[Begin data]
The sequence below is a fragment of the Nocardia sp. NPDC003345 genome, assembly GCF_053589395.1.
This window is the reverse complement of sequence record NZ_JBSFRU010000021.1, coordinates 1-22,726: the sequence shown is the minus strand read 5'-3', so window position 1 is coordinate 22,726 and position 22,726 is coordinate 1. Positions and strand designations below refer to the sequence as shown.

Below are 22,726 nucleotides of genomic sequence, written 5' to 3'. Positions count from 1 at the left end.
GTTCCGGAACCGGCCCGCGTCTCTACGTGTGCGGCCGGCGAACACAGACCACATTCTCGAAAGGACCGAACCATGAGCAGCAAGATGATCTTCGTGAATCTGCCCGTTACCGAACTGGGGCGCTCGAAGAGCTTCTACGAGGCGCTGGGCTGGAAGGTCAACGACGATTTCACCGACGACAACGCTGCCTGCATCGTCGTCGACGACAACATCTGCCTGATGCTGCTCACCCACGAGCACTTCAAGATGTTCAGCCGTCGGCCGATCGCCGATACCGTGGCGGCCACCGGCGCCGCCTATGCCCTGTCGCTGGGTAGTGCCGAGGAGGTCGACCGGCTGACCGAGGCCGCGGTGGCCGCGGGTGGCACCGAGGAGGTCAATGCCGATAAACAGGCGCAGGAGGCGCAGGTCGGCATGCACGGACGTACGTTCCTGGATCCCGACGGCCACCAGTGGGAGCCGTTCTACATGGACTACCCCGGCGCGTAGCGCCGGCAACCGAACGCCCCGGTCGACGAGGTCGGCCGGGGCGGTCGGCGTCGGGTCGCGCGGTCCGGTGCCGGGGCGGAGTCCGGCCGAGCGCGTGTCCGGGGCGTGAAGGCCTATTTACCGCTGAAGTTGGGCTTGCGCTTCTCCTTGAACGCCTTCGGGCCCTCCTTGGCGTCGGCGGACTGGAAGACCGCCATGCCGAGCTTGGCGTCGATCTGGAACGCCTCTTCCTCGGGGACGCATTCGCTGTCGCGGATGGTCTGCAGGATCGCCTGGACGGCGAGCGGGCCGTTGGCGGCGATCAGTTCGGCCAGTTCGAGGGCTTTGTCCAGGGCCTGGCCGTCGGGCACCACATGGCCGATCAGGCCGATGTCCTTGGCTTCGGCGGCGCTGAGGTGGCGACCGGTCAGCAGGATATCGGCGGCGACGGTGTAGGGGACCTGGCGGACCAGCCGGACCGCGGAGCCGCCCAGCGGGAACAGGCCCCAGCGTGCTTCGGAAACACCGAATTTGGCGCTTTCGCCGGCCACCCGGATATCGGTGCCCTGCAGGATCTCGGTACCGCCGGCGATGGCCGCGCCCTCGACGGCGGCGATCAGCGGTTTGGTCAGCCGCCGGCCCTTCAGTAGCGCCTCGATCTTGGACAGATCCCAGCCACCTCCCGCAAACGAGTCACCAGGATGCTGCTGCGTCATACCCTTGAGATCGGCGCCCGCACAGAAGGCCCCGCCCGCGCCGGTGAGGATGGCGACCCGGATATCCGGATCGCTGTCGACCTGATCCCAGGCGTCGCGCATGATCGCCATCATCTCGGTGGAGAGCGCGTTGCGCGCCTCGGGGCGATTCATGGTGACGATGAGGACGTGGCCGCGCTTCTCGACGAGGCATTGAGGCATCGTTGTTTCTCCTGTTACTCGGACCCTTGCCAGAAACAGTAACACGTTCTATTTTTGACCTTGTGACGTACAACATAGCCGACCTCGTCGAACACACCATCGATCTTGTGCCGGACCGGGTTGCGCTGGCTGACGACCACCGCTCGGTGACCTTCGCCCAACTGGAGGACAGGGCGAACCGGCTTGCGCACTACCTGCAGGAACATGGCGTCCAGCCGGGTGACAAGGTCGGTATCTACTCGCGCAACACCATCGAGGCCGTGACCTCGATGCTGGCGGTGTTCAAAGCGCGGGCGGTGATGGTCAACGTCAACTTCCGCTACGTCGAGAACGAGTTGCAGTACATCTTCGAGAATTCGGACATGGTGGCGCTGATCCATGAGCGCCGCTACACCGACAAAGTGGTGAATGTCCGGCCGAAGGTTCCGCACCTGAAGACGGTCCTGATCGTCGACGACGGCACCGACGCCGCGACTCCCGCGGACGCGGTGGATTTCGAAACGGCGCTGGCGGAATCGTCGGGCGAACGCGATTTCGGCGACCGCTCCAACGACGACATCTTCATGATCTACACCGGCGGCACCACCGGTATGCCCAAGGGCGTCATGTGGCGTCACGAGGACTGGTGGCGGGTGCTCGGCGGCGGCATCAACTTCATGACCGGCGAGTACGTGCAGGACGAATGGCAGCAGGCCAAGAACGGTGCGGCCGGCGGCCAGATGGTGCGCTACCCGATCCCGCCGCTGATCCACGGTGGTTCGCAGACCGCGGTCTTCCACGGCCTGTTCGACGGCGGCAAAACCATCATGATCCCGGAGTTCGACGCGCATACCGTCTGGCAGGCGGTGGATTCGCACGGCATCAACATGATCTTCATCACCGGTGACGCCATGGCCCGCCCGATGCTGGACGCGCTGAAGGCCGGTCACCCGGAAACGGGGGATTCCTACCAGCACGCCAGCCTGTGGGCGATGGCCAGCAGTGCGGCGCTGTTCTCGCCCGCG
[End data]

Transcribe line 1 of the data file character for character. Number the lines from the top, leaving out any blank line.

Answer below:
The sequence below is a fragment of the Nocardia sp. NPDC003345 genome, assembly GCF_053589395.1.